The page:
This all told me that their (US) engineering organization was hollowed out.

    More of the end of the domestic auto industry.

  • avatar

    My sister’s friend had a Daewoo that she got new. I always laughed when I saw her driving it, because the body sat at about 15 degrees to the direction of travel.

  • avatar

    Daewoo’s are still crap. I got 20mpg in a rented Aveo once. 20mpg in an econo-car!

    I rented one once and got 32. Must have been something wrong with yours.


  • avatar

    i thought it was great that the lanos got a shout out in “pineapple express”

  • avatar

    I test drove a new Leganza once back in the day just for the hell of it. The salesman was really nice. The car was full loaded, leather, wood grain, etc. I had a black BMW 5 series with 18’s (before everyone had 18’s) and M5 bodywork. He really wanted the car for trade. I obviously said no thanks.

  • avatar

    awwww….. Worst Ever ????
    There’s no end in the race to the bottom, but wouldn’t you rate the Nubira higher than a Trabant? The cardboard refrigerator carton masquerading as a car? The only car that smokes when new and can not only be fueled with bituminous coal, but lignite as well! As when it finally dies (how could they tell?), you can put it on the compost heap!

  • avatar

    No doubt these vehicles are not Honda durable. But worst ever? Like others have mentioned, the engine and trans are not Daewoo products. GM and ZF mostly. The electronics are mostly Bosch, at least on the Lanos I bought for resale.

    My impression of the Daewoos is that they were a generation or two behind in development behind even a Hyundai, and they felt cheap. But the Lanos at least was small and light.

    Let me throw out some real clunkers for you – Dodge Omni, Chevy Vega, first gen Rabbit. Comparatively, the Daewoos were nicer.

  • avatar
    Steven Lang

    A lot of great responses. The original title of this article was, “A Dae-What?!” but if we’re going to compare ‘worst ever’, we have to do it vis-avis their contemporaries.

    The Omni and Rabbit had the Chevette, early Escort, Justy, and several glorified tin cans made by second-tier Japanese manufacturers. The Omni was actually a relatively durable vehicle in it’s later years and a Rabbit diesel is still a very sought after vehicle for VW diesel enthusiasts.

    The Vega was pretty crappy for it’s time… but the Opel Kadett, Fiat, and other under-engineered garbage were fairly common in the 1970’s.

    What sets the Daewoos apart is that most manufacturers in the North American market were selling relatively reliable vehicles by this time. The Daewoos simply were not… and the material quality was absolutely bottom of the barrel. Yet they still often asked for an equivalent price or even a price premium for some of their products.

    Compared to the competition, the Daewoos were pure garbage. It’s no accident that the parts and parcels that were once Daewoo are now making many of the most uncompetitive models today.

  • avatar

    Car platforms sometimes have unexpectedly long lifetimes. The Ukrainian Daewoo Nexia from late ’90th was based on the Opel Kadett E from ’70th-’80th. This is the same platform as Pontiac LeMans.

    The Lanos is actually the step up from it. I just visited the web site of that Ukrainian car factory and the Chevy Nubira is listed as their top of the line model.

  • avatar

    I’m not sure how true this story is, since I heard it from a friend, who heard it from his friend (who allegedly experienced what I am about to tell).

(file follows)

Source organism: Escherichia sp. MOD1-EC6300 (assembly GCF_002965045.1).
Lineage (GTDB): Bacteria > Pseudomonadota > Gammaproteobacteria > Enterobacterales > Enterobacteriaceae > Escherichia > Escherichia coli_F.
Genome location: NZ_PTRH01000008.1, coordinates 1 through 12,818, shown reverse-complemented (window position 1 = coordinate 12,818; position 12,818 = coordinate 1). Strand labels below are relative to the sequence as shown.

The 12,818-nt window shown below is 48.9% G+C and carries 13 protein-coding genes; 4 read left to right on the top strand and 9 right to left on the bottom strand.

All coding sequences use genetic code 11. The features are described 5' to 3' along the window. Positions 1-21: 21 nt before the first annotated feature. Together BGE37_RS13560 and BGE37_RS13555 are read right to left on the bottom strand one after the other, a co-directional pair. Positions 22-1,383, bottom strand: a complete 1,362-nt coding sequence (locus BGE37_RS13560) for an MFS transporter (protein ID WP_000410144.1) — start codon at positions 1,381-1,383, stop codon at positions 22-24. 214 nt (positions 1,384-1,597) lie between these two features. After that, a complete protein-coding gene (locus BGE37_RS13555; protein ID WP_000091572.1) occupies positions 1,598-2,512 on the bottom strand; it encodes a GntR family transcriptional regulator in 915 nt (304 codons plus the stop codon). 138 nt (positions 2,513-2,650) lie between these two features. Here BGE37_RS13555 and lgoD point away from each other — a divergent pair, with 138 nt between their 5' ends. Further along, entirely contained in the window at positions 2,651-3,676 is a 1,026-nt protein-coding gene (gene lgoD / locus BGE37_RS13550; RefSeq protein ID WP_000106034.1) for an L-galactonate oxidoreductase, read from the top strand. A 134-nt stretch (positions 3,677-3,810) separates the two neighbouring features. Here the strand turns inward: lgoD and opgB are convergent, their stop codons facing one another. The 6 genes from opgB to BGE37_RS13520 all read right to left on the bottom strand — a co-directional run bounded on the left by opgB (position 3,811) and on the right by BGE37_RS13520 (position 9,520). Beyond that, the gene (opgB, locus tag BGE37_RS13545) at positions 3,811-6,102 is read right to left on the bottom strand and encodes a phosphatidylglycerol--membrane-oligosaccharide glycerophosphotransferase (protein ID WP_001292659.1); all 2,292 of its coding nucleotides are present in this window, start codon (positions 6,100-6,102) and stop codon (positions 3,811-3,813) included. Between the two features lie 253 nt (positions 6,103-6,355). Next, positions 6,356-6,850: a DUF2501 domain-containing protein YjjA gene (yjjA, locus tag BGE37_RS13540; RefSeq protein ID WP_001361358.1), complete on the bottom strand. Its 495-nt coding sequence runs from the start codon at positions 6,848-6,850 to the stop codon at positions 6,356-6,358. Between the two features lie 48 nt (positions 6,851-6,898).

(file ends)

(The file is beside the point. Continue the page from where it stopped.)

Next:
He wandered into a car dealership and a slick car salesman put him in a $14,000 Daewoo (this was after they’d withdrawn from the US) that night, and the car was insured, etc accordingly. One day, he gets into a minor fender bender…the headlight was broken and he proably needed a new bumper cover. The insurance company simply totaled the car, on the grounds that since Daewoo wasn’t in the US, the parts could not be replaced, and so on.

    Aside from that…we still get Daewoos. In the form of Suzukis.

  • avatar

    While there may have been worse cars outside of North America, the premise of the article was worst car IN NORTH AMERICA. Yes, I’ve heard horror stories about some of the cars produced in Eastern Europe, but they were not for sale in North America (Yugo excepted and that was well before Daewoo came along). It is pretty amusing to read a defense of Daewoo, so keep them coming. :-)

  • avatar
    Richard Chen

    Speaking of the rebadged Aveo, there’s 617 days’ supply of the Pontiac G3 on the lots.

  • avatar

    Every time I pass a Daewoo on the road, I think 2 things…



    “I’m sorry for you.”

  • avatar

    In other words, it is what many “car guys” constantly CLAIM that they’d like to be able to drive due to the ever arching complexity of modern cars; it’s a modern-day Model A.

    As one of the guys you refer to, I must protest. The Daewoo Nubira is no Model A. I once owned one of those cars. Simple, yes. Inexpensive? Yes. Cheap? Absolutely not. I think the Model A may have been the most durable car ever built. It would not surprise me that there are more Ford Model A’s (built from 1928-1931) registered and operating today than there are Daewoos, at least here in the States.
    I think the analogy you are searching for is the Kaiser Henry J. There was a car that was simple AND cheap. No, wait. They were pretty decent as far as running gear was concerned. OK, maybe the Vega. Simple, cheap and with a short lifespan, always leaving the owner to wonder whether the body or the engine would go away first.
    I am happy for you that you are having a good ownership experience with your Daewoo, but from what I gather, you do not have a lot of company.
    Note that the point of the thread was not “What a great, underappreciated car the Daewoo is. They all run 200k miles and never use a drop of oil. Yessir, simple, durable and the best kept automotive secret out there” – If this were true, then I’d buy 4 of em.

  • avatar

    I love Daewoo, but only because they paid a trip for me to tour South Korea and see their auto and boat building facilities (which were both pretty impressive)… Of course their cars, not so much.